Salmis is an easy method of dealing with game, which allows prior preparation and pretty much guarantees moist results by combining roasting with stewing. It is an excellent way of cooking birds that have very little natural fat in their flesh, and the recipe includes the basic method of making a good gravy or jus.
While this recipe specifies grouse, it works just as well with pheasant, partridge or wood pigeon, though you need to adjust the cooking times accordingly. The preliminary roasting should only half-cook the bird. If using wood pigeon, eat only the breast meat. It may seem like a complex recipe, but it is actually very straightforward and its two-stage nature makes it an ideal dinner-party dish, since all the preparation and early cooking of the birds and the gravy may be done the day ahead.
Prepare the birds: wipe their insides clean with a damp cloth to remove any bitter fluids. Season copiously inside and out, rubbing the salt and pepper into the skins. Using 2 pieces of string on each bird, tie the bacon neatly to cover the breasts. (I prefer streaky bacon to the barding pork back fat usually used by game dealers and tying the barding material yourself means you can season underneath it.)
Place the roasting pan or casserole over a medium heat on the hob and melt the butter in it Brown the grouse all over in this for about 3 minutes. Given you have selected a pan or casserole in which the birds fit snugly, and assuming you are cooking 4 birds, brown them 2 at a time, using half the butter for the first 2 and the remainder for the second pair.
Then arrange all 4 birds in the dish with their breast sides up and roast for 10 minutes. Remove from the oven and leave to cool completely.
When cool, take the grouse out of the casserole and put this on the hob without washing it Make a mirepoix of the onion, carrot and celery and put to sweat and brown over a low heat in the pan, stirring from time to time.
Cut the strings and remove the bacon from the grouse. Discard the string but reserve the bacon. Pull the legs away from the body and cut through the joint to detach. Put these into a bowl. Cut down on both sides of the breastbone to detach the breast meat (The breasts are deep and you want to follow the contour of the ribcage with the knife all the way down to the point where it is attached to the stump of the wing. Cut through the joint to give you a neat breast portion with the wing bone still attached.) Put this breast meat with the legs. As you work blood and juices will run out; scrape these into the bowl as you go along.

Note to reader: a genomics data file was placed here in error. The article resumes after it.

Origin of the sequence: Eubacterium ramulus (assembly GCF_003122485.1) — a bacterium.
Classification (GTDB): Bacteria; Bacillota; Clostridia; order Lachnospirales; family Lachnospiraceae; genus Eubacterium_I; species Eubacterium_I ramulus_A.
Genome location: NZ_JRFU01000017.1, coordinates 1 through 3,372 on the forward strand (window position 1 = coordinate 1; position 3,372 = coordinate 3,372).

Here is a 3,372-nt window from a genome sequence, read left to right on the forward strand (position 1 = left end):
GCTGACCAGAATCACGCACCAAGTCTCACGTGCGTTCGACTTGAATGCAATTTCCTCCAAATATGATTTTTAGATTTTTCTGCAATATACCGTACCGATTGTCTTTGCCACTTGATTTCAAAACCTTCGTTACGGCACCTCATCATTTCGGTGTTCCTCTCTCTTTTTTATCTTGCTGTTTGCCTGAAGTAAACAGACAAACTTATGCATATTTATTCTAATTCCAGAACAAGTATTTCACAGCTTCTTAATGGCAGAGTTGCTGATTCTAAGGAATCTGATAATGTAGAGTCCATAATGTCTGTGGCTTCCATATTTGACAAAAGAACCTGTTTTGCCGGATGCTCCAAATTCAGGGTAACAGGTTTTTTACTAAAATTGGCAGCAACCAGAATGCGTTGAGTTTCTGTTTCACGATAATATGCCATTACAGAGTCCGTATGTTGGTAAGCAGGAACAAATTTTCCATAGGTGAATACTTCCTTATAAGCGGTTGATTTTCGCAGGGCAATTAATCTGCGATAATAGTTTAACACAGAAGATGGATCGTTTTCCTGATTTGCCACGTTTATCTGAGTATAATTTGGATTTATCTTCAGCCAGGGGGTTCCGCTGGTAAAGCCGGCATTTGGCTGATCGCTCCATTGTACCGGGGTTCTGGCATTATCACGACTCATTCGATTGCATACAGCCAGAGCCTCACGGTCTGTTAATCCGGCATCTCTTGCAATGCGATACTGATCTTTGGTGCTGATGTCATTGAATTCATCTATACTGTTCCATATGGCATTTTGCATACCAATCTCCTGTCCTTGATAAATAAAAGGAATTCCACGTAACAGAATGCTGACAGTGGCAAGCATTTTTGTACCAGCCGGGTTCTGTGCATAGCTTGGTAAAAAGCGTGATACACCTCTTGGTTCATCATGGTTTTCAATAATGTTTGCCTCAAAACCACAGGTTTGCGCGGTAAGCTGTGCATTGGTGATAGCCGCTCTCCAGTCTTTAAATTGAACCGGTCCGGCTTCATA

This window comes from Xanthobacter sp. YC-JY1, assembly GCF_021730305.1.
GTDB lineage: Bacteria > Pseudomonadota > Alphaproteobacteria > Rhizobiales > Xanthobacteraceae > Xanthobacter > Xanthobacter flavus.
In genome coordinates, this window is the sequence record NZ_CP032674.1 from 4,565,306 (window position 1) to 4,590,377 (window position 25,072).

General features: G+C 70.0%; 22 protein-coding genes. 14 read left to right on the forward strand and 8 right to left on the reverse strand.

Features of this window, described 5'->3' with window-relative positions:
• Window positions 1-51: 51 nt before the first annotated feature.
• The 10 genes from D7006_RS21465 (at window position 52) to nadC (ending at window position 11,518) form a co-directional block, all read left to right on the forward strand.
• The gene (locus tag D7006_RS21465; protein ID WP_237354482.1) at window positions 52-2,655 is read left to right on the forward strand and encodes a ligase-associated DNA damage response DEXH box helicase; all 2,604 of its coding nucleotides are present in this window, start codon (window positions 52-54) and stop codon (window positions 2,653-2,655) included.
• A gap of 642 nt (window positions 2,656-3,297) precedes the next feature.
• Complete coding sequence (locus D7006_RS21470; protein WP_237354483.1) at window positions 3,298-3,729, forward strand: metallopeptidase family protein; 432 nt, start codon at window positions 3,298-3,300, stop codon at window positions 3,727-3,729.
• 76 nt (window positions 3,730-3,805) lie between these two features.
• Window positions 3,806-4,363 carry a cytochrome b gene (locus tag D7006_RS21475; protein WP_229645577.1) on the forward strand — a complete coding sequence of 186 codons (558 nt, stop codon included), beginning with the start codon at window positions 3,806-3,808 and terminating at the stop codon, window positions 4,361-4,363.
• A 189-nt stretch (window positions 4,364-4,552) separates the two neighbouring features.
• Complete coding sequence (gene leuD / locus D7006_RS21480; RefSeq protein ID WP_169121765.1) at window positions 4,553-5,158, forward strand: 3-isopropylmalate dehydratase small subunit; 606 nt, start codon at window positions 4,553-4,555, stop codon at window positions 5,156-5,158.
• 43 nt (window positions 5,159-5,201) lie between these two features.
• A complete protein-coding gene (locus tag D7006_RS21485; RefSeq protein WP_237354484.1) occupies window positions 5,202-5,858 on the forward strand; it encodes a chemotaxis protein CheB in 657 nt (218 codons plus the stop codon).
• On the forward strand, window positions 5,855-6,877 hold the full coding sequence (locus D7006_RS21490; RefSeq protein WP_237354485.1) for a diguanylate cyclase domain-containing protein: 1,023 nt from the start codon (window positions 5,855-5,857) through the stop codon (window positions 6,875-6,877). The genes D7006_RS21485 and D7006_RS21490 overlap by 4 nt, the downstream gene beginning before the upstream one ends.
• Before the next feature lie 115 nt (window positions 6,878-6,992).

You should now have 8 breasts, 8 legs, 4 carcasses, the meat juices and 8 pieces of bacon in the bowl. Transfer all the meat to a tray, putting the pieces of meat skin side up. Cut the bacon into lardons and scatter it over the top. Reserve the meat juices in the bowl.
Chop the carcasses into small pieces with a cleaver and add to the mirepoix. Turn up the heat to medium and brown, stirring and scraping, before pouring in the buttery meat juices from the bowl. Add the sugar and vinegar and cook briskly, stirring constantly with a wooden spoon, until caramelized.
Add the red wine, port or Madeira if using, the juniper berries and cracked pepper. Turn the heat to high and bubble briskly until almost all the liquid has evaporated (you must not leave the dish at this point), stirring until you have achieved a syrupy consistency.
Pour over just enough water nearly to cover the bones. (If you have chicken stock, use it instead but it is not vital.) Simmer until reduced by half, then top up with cold water again. Reduce again, this time skimming off any scum or fat that rises to the surface. By the time the volume has reduced by half, the bones will have collapsed while the gravy will be dark and rich and full of flavour. Remove from the heat and allow to cool.
When cool, pass through a sieve into a clean pan, pressing on the bones to extract all moisture. Discard the bones.
Holding Point - ideally all this can be done the day before.
When ready to serve: bring the gravy to a boil and skim. If the resulting liquid is not syrupy enough, whisk in a teaspoon of potato flour dissolved in a tablespoon of water to thicken.
Put the sauce into the casserole and bring to a bare simmer over a low heat At this point add the legs and lardons of bacon and warm through for 2 minutes. Now place the breasts gently into the liquid, skin side up.
Add 55 g/ 2oz butter in small pieces and simmer until dissolved, shaking the pan with a rotating motion to speed the process. By the time the butter is incorporated the breasts will be just warmed through and ready to take to the table. On no account allow the sauce to boil at this stage or you will toughen the grouse.
Serve with plain boiled potatoes as a foil for the rich and glossy sauce.
© 1993 Alastair Little. All rights reserved.